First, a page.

Many of us who run Nested ESXi in our home labs for development/testing purposes are pretty familiar with the requirements to properly setup a Nested ESXi environment such as CPUs supporting both Intel-VT+EPT or AMD-V+RVI and enabling both Promiscuous Mode and Forged Transmits on the portgroup that your Nested ESXi VM is connected to. Though these requirements have become second nature to most of us, it may not always be obvious on why they are required, especially for new users of Nested ESXi.
UPDATE 09/01/2014 – Take a look at this article for an updated solution to the problem mentioned below.
I specifically wanted to focus on the networking requirements where both Promiscuous Mode and Forged Transmits are required to be enabled. At a high level, most of us have understood this as a prerequisite for proper network connectivity for the Nested Virtual Machines running inside of your Nested ESXi host, but why is that?
Both VMware VSS (Virtual Standard Switch) and VDS (vSphere Distributed Switch) do not implement MAC Learning like a traditional network switch, since the vSphere platform already knows which MAC addresses are assigned to a particular Virtual Machine. This means that the virtual switch will only forward network packets to a Virtual Machine if the destination MAC Address matches the ESXi vmnic’s (pNIC) MAC Address.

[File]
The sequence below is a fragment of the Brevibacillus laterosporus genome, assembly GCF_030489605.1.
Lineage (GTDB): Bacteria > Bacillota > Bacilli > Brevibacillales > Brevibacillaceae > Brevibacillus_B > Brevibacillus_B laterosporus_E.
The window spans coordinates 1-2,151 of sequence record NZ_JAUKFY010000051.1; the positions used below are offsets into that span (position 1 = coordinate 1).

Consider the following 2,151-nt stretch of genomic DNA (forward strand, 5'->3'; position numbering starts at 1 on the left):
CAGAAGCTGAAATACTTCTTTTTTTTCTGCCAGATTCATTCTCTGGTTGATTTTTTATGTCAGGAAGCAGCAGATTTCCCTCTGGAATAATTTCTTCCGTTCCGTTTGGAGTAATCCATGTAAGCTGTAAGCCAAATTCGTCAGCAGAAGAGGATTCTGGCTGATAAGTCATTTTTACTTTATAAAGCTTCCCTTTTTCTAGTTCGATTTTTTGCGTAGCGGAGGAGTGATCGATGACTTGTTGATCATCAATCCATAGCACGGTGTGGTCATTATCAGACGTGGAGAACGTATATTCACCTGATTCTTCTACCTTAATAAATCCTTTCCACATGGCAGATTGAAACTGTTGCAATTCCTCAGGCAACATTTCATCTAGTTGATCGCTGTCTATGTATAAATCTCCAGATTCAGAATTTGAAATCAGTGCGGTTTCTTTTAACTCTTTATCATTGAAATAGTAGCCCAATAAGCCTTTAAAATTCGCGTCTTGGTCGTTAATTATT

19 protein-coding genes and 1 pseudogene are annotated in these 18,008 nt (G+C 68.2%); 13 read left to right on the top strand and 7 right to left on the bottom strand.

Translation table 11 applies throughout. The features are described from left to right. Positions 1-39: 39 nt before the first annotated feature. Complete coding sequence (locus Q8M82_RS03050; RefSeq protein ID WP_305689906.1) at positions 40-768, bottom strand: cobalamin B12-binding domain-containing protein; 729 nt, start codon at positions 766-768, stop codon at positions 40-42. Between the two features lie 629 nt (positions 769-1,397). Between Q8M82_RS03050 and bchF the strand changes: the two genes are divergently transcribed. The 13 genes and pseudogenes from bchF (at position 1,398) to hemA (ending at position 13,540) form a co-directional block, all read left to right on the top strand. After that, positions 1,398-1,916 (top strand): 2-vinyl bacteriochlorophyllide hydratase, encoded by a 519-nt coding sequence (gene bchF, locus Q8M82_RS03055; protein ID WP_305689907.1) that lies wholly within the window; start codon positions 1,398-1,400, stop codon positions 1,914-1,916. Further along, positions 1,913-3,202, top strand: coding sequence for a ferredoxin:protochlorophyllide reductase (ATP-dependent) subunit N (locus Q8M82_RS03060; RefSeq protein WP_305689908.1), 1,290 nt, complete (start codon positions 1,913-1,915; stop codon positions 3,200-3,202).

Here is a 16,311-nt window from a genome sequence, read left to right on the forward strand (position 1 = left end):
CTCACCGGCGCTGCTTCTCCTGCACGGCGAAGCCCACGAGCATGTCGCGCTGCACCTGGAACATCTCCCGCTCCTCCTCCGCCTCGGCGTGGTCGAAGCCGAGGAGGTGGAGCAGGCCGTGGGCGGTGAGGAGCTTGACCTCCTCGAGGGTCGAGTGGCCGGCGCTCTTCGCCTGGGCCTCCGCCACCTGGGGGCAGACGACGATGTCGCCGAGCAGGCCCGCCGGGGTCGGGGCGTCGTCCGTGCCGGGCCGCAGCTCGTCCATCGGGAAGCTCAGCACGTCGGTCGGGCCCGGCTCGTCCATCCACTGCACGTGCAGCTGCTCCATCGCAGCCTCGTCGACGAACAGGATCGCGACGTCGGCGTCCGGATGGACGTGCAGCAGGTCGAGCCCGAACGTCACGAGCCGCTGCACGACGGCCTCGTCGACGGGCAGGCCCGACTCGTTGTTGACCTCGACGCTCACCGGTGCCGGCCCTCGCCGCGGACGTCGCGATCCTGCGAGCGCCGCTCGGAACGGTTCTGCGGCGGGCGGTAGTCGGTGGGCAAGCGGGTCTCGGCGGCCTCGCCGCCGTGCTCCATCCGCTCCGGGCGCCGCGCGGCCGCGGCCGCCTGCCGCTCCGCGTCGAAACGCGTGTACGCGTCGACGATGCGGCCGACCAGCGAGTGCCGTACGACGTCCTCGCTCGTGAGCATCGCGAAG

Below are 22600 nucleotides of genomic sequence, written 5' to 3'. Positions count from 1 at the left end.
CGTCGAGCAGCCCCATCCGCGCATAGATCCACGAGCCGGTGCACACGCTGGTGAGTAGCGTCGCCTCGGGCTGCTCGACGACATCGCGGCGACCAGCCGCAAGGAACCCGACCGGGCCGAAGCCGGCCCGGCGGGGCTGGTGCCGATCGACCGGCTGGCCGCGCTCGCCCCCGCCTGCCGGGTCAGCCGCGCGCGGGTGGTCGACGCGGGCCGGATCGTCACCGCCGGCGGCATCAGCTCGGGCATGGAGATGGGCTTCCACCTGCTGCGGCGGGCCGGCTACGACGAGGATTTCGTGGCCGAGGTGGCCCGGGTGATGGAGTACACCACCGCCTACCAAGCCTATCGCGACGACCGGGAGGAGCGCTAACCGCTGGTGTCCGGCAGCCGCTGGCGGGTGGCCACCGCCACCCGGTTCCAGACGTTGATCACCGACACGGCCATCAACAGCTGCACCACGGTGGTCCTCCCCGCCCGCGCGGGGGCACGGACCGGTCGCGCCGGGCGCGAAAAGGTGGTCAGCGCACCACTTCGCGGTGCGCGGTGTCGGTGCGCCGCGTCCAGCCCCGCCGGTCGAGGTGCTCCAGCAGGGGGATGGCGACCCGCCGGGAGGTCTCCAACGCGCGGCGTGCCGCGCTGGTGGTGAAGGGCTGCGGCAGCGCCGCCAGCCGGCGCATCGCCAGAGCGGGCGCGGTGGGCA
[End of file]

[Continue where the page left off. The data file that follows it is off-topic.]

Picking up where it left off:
In a Nested ESXi environment where you can have Nested Virtual Machines, the destination MAC Address for network packets destined to those Virtual Machines will differ from the Nested ESXi vmnic’s MAC Address. Due to this, the physical ESXi host’s virtual switch will drop the packet if Promiscuous Mode is not enabled. Promiscuous Mode allows the underlying Nested ESXi VM vmnic to monitor all traffic of the virtual switch it is connected to and thus providing connectivity to the underlying Nested Virtual Machines.
An interesting observation was recently made by Anthony Spiteri with his article about Reduced Network Throughput with Promiscuous Mode PortGroups. Since Promiscuous Mode allows all traffic from the virtual switch to be visible on the configured portgroup, there is definitely going to be some amount of overhead when enabling this setting. If you drive a large amount of network traffic for your regular Virtual Machines, you may want to consider separating out your Nested ESXi environment.
Chris Wahl has already written an excellent article on Forged Transmits and its implication with Nested ESXi. I highly recommend you check out this blog post for the details.